Optical Trapping and Cooling of Dielectric Particles and Space-time Crystals
March 24, 2014 - 11:00am
Pettit Building, Conference Rooms 102 A&B
Quantum optomechanics has attracted increasing attention in recent years due to its broad applications. In 2008, we started a pioneering experiment to trap and cool a glass microsphere in vacuum towards the quantum ground state of an optical tweezer, and to create a quantum-limited microscopic detector. This novel system eliminates the physical contact inherent to clamped cantilevers and can allow ground-state cooling from room temperature. Moreover, the optical trap can be switched off, allowing a particle to undergo free-fall in vacuum after cooling. This system is ideal for studying macroscopic quantum mechanics, gravity induced quantum effects, and creating an ultrasensitive detector with force sensitivity on the order of 10-22 N/Hz1/2.
We have optically trapped glass microspheres in air and vacuum, built an ultrasensitive detector to monitor their Brownian motion, and performed feedback cooling. With a glass microsphere levitated in air, we measured the instantaneous velocity of a Brownian particle, a task that was said to be impossible by Albert Einstein in 1907. Our results provide direct verification of the energy equipartition theorem and the Maxwell-Boltzmann velocity distribution for a Brownian particle. This result was published in Science, and has been included in undergraduate curricula. In vacuum, we have used active feedback to cool the center-of-mass motion of a trapped microsphere from room temperature to a minimum temperature of 1.5 mK, which is an important step towards creating large Schrödinger’s cat states of massive objects.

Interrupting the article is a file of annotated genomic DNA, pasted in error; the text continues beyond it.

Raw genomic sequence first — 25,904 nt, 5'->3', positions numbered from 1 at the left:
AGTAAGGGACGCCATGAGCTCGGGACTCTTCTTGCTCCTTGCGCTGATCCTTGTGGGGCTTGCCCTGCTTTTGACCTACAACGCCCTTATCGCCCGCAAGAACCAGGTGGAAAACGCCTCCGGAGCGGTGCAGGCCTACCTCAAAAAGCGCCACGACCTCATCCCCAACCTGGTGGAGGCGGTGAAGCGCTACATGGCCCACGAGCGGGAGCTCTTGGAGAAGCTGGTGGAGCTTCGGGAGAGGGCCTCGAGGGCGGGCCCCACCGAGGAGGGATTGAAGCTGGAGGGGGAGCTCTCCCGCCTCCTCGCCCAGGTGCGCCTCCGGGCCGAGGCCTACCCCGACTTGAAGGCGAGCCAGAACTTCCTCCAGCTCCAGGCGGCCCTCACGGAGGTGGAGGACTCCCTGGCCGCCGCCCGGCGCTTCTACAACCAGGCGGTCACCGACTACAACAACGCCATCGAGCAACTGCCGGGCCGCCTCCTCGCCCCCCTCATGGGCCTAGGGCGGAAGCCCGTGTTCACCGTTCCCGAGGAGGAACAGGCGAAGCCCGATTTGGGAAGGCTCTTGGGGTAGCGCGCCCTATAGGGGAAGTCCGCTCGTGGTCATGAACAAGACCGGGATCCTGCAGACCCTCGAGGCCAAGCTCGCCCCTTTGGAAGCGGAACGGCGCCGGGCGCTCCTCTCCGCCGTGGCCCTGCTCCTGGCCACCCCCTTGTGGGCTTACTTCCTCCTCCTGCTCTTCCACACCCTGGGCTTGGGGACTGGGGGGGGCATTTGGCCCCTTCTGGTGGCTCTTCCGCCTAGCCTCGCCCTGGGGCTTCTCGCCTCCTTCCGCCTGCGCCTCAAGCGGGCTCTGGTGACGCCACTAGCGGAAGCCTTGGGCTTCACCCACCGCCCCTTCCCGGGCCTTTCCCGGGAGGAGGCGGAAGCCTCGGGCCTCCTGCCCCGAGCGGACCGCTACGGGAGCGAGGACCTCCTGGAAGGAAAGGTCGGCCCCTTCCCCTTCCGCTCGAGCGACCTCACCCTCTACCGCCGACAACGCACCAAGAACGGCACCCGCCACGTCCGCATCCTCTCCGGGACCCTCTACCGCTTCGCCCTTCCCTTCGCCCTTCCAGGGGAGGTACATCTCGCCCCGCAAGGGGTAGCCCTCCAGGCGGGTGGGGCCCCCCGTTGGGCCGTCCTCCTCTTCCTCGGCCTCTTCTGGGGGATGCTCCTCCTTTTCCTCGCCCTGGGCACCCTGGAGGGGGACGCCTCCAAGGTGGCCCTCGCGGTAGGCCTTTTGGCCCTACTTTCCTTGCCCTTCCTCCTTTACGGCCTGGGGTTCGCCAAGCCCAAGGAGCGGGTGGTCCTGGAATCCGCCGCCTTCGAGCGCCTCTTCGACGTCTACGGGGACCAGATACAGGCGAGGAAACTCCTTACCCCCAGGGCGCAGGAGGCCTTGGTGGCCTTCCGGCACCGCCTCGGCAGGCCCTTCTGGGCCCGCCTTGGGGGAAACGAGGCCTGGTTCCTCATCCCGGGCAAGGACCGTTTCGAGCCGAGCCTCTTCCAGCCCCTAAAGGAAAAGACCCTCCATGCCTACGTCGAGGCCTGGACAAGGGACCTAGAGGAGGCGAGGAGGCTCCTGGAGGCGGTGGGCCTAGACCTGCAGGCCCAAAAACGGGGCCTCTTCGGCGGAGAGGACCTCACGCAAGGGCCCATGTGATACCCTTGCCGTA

Unlike conventional optomechanical systems such as clamped cantilevers, microspheres levitated in vacuum may rotate freely. It is interesting to ask how the rotation of a system consisting of millions of strongly interacting atoms may behave nonclassically. This line of thought led us to propose an experimental scheme to create space-time crystals of trapped ions by confining a large number of identical ions in a ring trap with a static magnetic field. We are currently working on this experiment.